You've certainly done a lot to preserve burlesque.
Yeah, and that was really important to me. Especially when the movie Burlesque came out and the Pussycat Dolls -- who I performed with, of course -- but, the whole commercialization and sanitization of burlesque, when all of that happened, there was a big risk. I remember reading in the press when Burlesque came out, they interviewed somebody in it and she said, "This isn't that stripper burlesque like Dita Von Teese." And I was like, hold on: First all of, it's fine; you can insult me -- I don't mind that much -- but, there were ladies that were still alive at that time that were burlesque stars on the stage in the '40s, there were a few of them that were still lingering around and they were strippers and they were upset.
I just felt like there's a responsibility when you're going to use that word and make a little movie and call it "Burlesque," since you can't call it cabaret, there was a skewed version of what burlesque is, and I feel like I have a responsibility toward the women that did perform striptease in the 1930s and '40s, I feel like it's important to say what they did and live up to what they did and perform striptease in pasties and g-strings the way that they did, instead of saying it's song and dance or it's cabaret: It's not, it wasn't. So, yeah, I definitely feel like I've had to stand up for it and I definitely took a little heat for that in the press and I probably didn't make any friends with people who were making movies like that and making faux-lesque. But I didn't really care because I know some of those old ladies that were still around and they were hurt by it, you know?
I have to assume it's difficult for people to be terribly progressive in modernizing burlesque without towing the line of a common stripper. The focus always seems to be on the vintage aesthetic and history
Right, but it doesn't have to be so! When I went to the Crazy Horse Paris a month ago and saw a new act that they just made, there was nothing about it that was retro. And it was incredible, it was mind-blowing! It was my favorite act of the night! And there was nothing retro about it! So, I think it's really just about polish, and also technology. Think about using technology in shows. There's a lot to be done! If I weren't already settled in my own style that I developed, and I hadn't already invested my whole life into my own brand of burlesque, I can think of lots of things that I would direct.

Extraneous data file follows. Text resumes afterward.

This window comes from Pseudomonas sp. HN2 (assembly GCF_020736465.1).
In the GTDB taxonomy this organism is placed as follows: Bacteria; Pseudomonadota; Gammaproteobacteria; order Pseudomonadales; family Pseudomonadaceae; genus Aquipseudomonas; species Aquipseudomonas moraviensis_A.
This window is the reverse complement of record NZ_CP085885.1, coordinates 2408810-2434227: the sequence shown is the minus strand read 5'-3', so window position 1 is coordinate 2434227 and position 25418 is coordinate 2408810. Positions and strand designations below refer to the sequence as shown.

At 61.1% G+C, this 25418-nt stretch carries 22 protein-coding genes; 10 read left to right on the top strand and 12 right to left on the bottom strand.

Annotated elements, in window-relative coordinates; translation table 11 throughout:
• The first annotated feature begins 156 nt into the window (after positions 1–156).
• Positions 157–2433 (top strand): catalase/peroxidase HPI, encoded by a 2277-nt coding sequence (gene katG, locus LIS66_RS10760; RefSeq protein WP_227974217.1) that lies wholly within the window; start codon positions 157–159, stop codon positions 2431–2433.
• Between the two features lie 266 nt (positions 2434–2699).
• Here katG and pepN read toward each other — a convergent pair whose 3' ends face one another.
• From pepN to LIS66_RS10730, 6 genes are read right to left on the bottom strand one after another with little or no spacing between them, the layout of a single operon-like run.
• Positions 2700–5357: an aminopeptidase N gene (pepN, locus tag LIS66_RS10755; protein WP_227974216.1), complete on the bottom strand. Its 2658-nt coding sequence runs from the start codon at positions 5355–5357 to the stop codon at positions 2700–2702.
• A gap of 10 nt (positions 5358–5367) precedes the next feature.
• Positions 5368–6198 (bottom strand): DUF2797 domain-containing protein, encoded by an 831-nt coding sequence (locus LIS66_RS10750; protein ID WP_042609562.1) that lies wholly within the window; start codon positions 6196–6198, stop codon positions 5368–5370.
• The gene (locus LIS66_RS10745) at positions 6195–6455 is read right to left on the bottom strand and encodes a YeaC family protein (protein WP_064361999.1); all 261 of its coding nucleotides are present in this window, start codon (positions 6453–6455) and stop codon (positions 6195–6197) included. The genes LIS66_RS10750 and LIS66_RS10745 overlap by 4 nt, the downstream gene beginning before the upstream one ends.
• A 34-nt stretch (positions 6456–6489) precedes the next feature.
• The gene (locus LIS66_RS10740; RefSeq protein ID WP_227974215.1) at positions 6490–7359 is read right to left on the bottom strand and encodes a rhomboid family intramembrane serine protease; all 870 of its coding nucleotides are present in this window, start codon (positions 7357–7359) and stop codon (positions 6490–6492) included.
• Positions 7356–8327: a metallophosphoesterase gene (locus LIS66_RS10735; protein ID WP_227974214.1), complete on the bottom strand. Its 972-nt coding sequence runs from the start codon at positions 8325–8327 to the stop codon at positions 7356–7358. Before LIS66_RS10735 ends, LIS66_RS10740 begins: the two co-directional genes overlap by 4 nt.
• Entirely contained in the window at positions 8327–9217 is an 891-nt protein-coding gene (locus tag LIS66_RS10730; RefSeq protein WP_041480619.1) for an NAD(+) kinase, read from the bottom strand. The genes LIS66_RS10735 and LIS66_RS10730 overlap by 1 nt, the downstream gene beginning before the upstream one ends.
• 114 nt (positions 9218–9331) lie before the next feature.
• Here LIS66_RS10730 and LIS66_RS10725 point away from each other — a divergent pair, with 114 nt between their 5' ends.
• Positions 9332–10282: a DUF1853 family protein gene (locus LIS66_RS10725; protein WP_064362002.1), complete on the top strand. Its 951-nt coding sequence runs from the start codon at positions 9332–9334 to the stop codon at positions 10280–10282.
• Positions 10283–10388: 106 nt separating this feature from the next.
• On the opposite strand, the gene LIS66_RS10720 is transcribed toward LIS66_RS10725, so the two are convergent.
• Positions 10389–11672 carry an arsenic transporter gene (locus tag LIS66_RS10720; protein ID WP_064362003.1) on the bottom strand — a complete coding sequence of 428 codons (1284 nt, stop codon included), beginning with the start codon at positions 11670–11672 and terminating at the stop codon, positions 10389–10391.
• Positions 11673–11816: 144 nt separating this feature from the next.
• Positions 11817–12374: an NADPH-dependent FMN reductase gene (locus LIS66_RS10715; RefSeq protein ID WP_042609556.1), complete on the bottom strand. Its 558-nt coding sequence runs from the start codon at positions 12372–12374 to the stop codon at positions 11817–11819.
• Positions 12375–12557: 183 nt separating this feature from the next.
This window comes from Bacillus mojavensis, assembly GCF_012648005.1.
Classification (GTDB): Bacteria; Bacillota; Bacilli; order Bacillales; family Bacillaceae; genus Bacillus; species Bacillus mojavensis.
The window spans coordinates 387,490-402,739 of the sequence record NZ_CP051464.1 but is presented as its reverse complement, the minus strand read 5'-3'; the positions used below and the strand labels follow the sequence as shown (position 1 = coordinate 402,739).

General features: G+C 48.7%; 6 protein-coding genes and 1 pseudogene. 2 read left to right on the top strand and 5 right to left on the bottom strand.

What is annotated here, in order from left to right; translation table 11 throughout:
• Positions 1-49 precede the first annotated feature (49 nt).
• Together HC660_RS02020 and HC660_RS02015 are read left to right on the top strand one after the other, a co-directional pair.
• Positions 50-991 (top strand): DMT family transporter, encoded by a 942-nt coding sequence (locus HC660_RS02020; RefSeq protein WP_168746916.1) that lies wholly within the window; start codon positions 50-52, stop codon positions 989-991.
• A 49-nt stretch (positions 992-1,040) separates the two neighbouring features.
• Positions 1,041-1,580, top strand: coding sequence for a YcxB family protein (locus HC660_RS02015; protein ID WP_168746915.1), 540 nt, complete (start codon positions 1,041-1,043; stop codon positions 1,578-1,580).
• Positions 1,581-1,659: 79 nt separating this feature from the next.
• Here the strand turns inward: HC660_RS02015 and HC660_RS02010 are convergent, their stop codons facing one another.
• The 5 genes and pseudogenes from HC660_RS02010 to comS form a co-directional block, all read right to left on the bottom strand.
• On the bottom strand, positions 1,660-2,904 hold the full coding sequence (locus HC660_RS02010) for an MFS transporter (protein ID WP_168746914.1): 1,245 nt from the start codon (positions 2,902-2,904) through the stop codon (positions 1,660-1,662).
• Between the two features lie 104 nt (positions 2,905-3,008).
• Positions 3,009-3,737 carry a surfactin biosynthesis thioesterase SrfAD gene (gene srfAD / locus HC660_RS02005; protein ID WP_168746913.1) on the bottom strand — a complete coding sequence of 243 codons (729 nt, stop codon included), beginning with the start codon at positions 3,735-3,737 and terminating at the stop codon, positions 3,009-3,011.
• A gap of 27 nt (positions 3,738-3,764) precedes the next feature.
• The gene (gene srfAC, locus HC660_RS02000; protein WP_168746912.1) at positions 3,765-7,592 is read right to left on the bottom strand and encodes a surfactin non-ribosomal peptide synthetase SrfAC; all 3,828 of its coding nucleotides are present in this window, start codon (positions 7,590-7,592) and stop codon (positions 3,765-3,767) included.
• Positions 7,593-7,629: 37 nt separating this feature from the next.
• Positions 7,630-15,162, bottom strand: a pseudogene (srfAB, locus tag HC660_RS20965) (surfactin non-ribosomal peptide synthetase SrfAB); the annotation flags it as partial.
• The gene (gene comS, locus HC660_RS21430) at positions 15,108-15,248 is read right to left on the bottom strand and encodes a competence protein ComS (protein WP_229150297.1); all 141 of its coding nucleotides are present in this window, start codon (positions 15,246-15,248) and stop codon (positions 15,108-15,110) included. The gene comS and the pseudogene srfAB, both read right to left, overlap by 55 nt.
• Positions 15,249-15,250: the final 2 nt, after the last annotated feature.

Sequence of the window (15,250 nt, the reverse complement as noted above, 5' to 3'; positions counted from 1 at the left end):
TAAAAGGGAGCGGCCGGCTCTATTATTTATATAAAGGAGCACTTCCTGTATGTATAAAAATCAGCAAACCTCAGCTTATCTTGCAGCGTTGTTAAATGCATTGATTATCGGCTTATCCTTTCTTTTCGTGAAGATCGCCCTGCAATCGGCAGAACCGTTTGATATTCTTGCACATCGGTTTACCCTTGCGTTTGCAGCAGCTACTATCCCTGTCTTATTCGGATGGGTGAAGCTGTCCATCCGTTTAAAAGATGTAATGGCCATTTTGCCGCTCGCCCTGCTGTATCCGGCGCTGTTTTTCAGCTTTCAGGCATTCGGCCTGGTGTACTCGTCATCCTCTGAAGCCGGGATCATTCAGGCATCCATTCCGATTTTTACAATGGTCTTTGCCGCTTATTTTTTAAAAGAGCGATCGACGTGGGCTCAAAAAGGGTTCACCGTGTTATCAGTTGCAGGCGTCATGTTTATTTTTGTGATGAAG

You have your hand in a lot of pots right now as far as work is concerned, but on that note: Do you ever see yourself becoming more of a consultant or director as time goes on?
Yeah, in a way. But, you know, the problem is people always ask if they can be my protege and whatnot. The thing is, I still believe in good old fashioned show biz: You can't arrive to greatness unless you did it yourself because the stakes are high. When the curtain opens on every single one of the performers in my shows, we created those acts ourselves. It's high stakes.
I've done that before: I've put beautiful, talented dancers in my costumes, in my show, on my props, and it falls flat. And it's not because they're not amazing -- it's because there are no high stakes to it. It's not their creation, it doesn't come from their heart. It's hard to become legendary if you haven't put your heart and soul into it yourself, is what I'm getting at. So, that's the conflicting thing I have about directing and showing people the way; it doesn't usually work out.
You have to have your own struggle, right?
Yeah! That's what people are buying into! When you watch a movie and you watch a great actor, you're watching a whole bunch of layers and I think that's what makes someone a great actor -- it's really about everything that character goes through. I think it's the same for burlesque: You're watching the curtains open on somebody's heart and soul right there and you can lose something very quickly when it's just a choreographed piece of work.